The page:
Student Spotlight: Jewelia Taylor


Yaasmyn Rodriguez, Staff writer

Jewelia Taylor is a 17-year-old senior at Alliance High School. Jewelia has been involved in many activities throughout her high school career, but she says she has, ”definitely been the most involved in with the band.” She has played the clarinet since sixth grade and has been the section leader for the clarinets in the high school band for the last three years. Alongside being the section leader, she has been the drum major for three years, making her a strong leader in the band.

During her years performing she has received the Outstanding Performer Award at District Music Contest three years in a row. She has also been a two-time recipient of the Patrick Gilmore award. This Award is awarded to an outstanding band member in AHS, which is determined by the band director. She has also been accepted into Nebraska All-State three years in a row. Jewelia described it as, “One of the most prestigious honor bands in our state that I have had the honor to participate in.”

Through her years in All-State, Jewelia has improved greatly in her musical ability. As she explains, “The first year I made All-State, I was on the third part. In my junior year, I was on the first part, and this year I was on the second part. I was a little disappointed in myself for not making first part again my second year, but I still tried my hardest practicing the music.” With all her past experience Jewellia was able to manage first chair. “ I could have never imagined that I would be a section leader at All-State, but this year I was placed first chair on my part. Since I was first chair, I also got to play two solos in our pieces.” Obviously, this was a huge accomplishment for Jewelia and a great way to end her All-State experience.“ 

She explained that while at All-State they had a tedious practice schedule. One day they had three, two-hour-long rehearsals.  All-State is a three-day event that is “very demanding”, according to Jewelia.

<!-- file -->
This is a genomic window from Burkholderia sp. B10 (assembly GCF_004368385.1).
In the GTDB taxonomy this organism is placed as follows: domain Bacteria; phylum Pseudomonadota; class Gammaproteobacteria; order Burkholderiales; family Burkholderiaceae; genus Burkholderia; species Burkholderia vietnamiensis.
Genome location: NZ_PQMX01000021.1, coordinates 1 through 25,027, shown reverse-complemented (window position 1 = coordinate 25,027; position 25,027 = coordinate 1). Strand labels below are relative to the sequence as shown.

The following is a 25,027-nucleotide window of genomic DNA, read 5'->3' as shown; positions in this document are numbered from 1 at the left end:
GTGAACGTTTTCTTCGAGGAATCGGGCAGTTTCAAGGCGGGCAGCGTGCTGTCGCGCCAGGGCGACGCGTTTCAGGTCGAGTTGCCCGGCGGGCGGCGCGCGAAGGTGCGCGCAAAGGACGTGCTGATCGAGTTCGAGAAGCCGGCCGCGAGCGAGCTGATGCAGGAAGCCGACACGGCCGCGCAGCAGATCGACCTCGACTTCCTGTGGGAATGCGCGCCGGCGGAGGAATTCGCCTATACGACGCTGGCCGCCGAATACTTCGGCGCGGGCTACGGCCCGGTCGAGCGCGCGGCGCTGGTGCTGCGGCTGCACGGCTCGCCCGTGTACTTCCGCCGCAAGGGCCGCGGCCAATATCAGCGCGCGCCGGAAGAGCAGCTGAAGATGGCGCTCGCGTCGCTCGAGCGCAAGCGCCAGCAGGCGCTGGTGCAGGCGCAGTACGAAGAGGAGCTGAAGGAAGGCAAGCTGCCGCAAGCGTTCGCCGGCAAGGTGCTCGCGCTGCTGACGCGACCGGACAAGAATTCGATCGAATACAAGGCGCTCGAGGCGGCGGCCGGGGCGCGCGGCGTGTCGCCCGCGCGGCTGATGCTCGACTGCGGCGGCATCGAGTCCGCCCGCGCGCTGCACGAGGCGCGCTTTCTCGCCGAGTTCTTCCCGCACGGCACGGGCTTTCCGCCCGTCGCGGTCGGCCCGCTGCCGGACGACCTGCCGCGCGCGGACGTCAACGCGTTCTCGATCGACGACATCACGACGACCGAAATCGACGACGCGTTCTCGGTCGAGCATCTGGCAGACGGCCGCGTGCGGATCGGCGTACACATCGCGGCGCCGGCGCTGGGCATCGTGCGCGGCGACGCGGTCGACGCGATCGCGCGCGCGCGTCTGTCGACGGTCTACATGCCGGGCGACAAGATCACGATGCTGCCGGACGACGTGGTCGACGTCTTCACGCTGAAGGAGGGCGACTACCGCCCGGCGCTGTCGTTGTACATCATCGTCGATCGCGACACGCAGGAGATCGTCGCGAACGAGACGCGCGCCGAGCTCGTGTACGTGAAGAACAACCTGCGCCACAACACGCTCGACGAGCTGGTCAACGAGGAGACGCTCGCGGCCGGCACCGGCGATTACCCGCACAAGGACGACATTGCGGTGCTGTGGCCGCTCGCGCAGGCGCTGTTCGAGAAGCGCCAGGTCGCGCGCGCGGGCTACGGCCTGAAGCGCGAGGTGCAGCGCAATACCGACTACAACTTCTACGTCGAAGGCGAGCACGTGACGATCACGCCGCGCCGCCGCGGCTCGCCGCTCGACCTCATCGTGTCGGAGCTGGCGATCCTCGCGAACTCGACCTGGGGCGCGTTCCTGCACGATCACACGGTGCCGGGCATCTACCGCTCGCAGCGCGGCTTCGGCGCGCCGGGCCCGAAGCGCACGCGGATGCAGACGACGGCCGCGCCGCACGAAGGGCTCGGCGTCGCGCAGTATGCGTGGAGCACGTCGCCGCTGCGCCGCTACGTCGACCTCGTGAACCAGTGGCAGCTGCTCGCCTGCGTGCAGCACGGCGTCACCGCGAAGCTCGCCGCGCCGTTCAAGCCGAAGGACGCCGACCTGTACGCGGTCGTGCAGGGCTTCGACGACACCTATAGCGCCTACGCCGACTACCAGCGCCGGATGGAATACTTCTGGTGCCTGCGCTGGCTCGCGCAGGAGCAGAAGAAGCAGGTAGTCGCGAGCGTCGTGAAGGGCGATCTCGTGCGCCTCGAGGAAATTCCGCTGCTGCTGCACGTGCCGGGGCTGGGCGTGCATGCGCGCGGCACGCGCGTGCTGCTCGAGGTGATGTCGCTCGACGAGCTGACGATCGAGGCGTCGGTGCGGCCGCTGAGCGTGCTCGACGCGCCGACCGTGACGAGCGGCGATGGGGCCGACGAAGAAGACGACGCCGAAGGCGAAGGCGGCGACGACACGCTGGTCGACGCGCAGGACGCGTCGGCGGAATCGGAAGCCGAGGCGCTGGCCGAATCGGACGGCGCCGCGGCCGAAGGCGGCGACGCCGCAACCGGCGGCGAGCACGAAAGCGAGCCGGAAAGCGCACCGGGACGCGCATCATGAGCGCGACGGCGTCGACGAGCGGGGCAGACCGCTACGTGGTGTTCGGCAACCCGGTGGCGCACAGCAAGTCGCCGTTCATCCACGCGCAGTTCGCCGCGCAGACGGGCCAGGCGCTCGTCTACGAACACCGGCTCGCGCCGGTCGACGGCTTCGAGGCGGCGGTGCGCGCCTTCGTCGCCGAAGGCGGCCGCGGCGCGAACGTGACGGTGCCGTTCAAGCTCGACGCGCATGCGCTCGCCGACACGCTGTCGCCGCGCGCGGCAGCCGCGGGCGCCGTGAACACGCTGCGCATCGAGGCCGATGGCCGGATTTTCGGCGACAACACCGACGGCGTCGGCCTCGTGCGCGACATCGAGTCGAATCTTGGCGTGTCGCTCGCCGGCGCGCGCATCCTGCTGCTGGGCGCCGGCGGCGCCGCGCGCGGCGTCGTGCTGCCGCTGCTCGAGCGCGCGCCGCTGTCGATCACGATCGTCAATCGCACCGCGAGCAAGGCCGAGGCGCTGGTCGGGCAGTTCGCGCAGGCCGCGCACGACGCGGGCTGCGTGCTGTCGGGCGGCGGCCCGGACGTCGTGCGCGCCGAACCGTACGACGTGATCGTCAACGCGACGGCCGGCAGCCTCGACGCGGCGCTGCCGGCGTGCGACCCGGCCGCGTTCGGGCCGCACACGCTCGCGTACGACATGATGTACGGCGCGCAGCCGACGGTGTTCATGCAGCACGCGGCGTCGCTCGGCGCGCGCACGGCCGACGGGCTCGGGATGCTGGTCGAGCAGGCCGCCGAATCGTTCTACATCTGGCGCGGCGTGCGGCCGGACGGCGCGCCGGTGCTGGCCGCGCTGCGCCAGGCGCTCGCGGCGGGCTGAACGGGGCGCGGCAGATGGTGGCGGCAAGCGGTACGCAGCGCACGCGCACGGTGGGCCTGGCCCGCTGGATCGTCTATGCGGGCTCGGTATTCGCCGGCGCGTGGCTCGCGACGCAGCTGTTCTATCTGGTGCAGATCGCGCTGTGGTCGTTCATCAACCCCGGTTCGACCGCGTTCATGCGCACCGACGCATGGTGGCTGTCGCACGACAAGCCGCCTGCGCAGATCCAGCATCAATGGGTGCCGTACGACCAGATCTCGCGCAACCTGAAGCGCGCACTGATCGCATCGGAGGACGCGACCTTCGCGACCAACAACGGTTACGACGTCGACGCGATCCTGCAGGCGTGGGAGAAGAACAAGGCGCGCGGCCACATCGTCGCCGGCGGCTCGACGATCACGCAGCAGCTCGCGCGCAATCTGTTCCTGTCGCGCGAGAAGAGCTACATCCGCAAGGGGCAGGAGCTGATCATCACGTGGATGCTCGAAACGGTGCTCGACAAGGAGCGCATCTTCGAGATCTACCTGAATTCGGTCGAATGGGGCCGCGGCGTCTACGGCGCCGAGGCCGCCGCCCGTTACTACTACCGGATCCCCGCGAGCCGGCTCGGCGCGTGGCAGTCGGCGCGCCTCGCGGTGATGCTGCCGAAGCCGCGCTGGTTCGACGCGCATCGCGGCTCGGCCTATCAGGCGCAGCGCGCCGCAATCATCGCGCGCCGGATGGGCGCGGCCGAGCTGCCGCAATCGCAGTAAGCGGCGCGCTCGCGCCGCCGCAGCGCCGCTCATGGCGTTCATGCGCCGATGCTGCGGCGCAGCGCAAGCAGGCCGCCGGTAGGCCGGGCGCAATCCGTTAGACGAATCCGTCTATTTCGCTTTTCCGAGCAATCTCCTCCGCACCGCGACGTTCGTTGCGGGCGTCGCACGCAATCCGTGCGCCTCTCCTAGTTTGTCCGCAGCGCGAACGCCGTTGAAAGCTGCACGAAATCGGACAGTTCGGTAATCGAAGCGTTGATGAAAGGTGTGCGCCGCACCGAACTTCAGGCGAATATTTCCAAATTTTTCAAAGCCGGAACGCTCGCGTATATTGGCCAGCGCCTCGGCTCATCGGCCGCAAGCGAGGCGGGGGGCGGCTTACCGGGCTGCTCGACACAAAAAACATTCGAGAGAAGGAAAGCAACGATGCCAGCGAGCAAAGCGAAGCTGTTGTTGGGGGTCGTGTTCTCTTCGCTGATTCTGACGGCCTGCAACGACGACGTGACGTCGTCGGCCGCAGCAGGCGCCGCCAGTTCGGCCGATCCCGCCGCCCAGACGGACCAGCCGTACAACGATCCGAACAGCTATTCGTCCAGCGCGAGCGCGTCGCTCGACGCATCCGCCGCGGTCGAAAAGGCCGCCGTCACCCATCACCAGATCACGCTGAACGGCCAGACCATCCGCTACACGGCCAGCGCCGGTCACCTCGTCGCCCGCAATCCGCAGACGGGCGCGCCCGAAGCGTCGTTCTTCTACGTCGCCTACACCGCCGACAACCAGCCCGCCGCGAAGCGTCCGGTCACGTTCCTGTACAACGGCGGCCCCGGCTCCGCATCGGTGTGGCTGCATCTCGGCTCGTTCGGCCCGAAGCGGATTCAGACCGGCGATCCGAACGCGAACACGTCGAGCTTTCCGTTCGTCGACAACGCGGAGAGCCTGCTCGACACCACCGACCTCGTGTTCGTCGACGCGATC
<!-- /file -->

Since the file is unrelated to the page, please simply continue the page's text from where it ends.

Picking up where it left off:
Since All-State is such a prestigious band it is very hard to get in. Jewelia explains this by saying, “Hundreds of students audition, but only 150 get in.” There is a lot more to the process than just auditioning though. As Jewelia says, ”The audition process for All-State is difficult and requires a substantial time commitment. Typical auditions include a major and minor scale, a full range chromatic scale, a lyrical etude, a technical etude, and an excerpt from the All-State repertoire.” The auditions for All-State is also required to be live. Jewelia explained this by saying, “ you cannot take multiple recordings of yourself and submit the best one. You can only play each part of the audition once. Whatever happens, happens. This was probably the most intimidating part of auditioning for me.”  

The process is much more than just an audition. Most of the work comes after Jewelia said, “Once you find out that you make it into All-State, they send you all of the music for the conference. This music is typically much more complex than most highschool music, ranges from the music levels 5-6+. This music is the most professional level, meaning you really need to know what you are doing.

 During All-State there is an additional audition for chair placement. Jewelia gives her opinion about this audition saying, “This audition is not as daunting as your primary audition, but it can still be quite intimidating. At this audition, the judge will ask you to play excerpts from any of the five All-State pieces.”

The pieces played this year were titled, “Esprit de Corps”, “Fanfare, Hymn”, “Finale”, “Song for Silent Voices”, “University of Nebraska March”, and “Sketches on a Tudor Psalm”. Jewelia only had three and a half weeks to practice all these songs.  

Jewelia explained that the best part about All-State was, “Getting to work with the amazing guest conductors and making friends with people who are just as dedicated as you.” This is Jewelia’s last year being able to participate in this competition because she will be graduating in the spring of 2020.